Impress Potential Employers with These Resume Tips
By: Morgan McPhearson A resume is oftentimes the first opportunity an individual has to make an impression on a potential employer. It should be tailored to the position and explain why the company should be interested. How does one make this happen? EC asked Sarah Hihn, the Human Resources Manager at Dix & Eaton, for some tips on how to make your resume stand out.
Make sure your resume is relevant and includes keywords
“One resume does not fit all [employers]. As an HR manager, I am often inundated with resumes, especially when there is an open position. I need to review resumes quickly and determine whether the individual might have the skill set I am looking for. Candidates should become familiar with the position/organization as best they can and tailor their resume to the particular position being recruited for and/or the organization. As an example, when I’m reviewing resumes for a Public Relations position, I want to be able to clearly see a candidate’s communication experience. I would look for keywords like press release, media pitches, crisis communication plans, and/or investor relations."
Make it pleasing to the eye and appeals to the audience
“Clogged resumes are hard to read and less likely to maintain my attention if I am quickly trying to sort through them. It is my expectation that serious candidates have put thought into their resumes, which will be reflected by a smooth flow of information, appropriate spatial outlay and NO grammar issues (those will always catch my eye). Don’t overcomplicate it – you don’t need to list a million job responsibilities to look good. Instead, save some space and write a few solid relevant descriptions that utilize keywords related to the position. Also, in our environment, when a creative person sends a resume (i.e., a graphic designer) I would expect that they have put their resume together utilizing their talent. So, a plain black and white resume may be fine for PR candidates but a creative candidate’s resume should have some flare. Do not use a font that is too small or too big. Use Microsoft Word. Adjust the margins. And, it does not have to be one page, but I honestly do not have time for more than two pages."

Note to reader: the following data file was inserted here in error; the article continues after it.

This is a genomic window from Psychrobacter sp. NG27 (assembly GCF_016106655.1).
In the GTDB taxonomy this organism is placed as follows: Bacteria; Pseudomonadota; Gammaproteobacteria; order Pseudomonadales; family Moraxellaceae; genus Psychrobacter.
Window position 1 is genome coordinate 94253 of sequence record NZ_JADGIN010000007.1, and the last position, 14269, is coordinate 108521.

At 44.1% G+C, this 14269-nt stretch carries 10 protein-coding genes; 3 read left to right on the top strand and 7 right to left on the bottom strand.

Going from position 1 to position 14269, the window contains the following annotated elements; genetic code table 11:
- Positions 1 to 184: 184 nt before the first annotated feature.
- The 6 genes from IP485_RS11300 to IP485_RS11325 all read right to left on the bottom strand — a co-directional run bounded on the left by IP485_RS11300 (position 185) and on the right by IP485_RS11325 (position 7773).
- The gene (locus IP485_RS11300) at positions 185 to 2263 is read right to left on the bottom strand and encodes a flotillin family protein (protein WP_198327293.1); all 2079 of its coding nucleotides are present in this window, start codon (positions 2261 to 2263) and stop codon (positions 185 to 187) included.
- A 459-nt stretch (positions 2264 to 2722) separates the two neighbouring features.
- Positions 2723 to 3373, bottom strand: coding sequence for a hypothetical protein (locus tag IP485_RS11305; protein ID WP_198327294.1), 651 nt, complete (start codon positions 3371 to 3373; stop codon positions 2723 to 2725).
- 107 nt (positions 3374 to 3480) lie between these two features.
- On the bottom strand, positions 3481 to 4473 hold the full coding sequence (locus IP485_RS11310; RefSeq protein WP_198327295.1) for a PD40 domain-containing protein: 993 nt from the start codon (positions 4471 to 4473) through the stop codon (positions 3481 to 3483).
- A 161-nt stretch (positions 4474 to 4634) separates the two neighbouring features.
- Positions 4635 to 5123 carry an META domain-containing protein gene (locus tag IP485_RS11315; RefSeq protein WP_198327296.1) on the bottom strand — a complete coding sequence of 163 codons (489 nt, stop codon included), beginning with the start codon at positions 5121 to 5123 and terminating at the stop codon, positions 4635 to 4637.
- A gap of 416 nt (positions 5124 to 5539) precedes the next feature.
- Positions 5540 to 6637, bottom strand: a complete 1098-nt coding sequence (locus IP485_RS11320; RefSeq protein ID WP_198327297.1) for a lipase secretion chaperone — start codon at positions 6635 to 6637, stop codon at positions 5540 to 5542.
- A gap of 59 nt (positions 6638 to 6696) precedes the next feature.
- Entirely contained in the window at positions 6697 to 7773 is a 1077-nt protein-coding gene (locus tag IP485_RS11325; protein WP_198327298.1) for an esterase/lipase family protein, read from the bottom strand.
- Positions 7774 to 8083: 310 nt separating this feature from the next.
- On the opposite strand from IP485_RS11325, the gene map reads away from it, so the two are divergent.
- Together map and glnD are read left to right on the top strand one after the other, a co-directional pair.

Make sure your information is current
“I expect that you have an email address listed and that you will check it. In our business, I’d look for social media interaction – list your LinkedIn, Twitter, or Facebook pages. All industries are interested in candidates who are up to date with technology even outside the communications biz. Listing your Twitter or blog address demonstrates that you have a good grasp on technology, and I would expect that you could pick up on technological things quickly."
Explain gaps in your resume
“Employment gaps make me wonder what you were doing and can distract from your listed skill set. If you have a gap, just explain it. I have seen people list the gap time frame just as they do with jobs and simply explain “went to care for sick relative,” “chose to go back to school full-time,” or “worked in family business."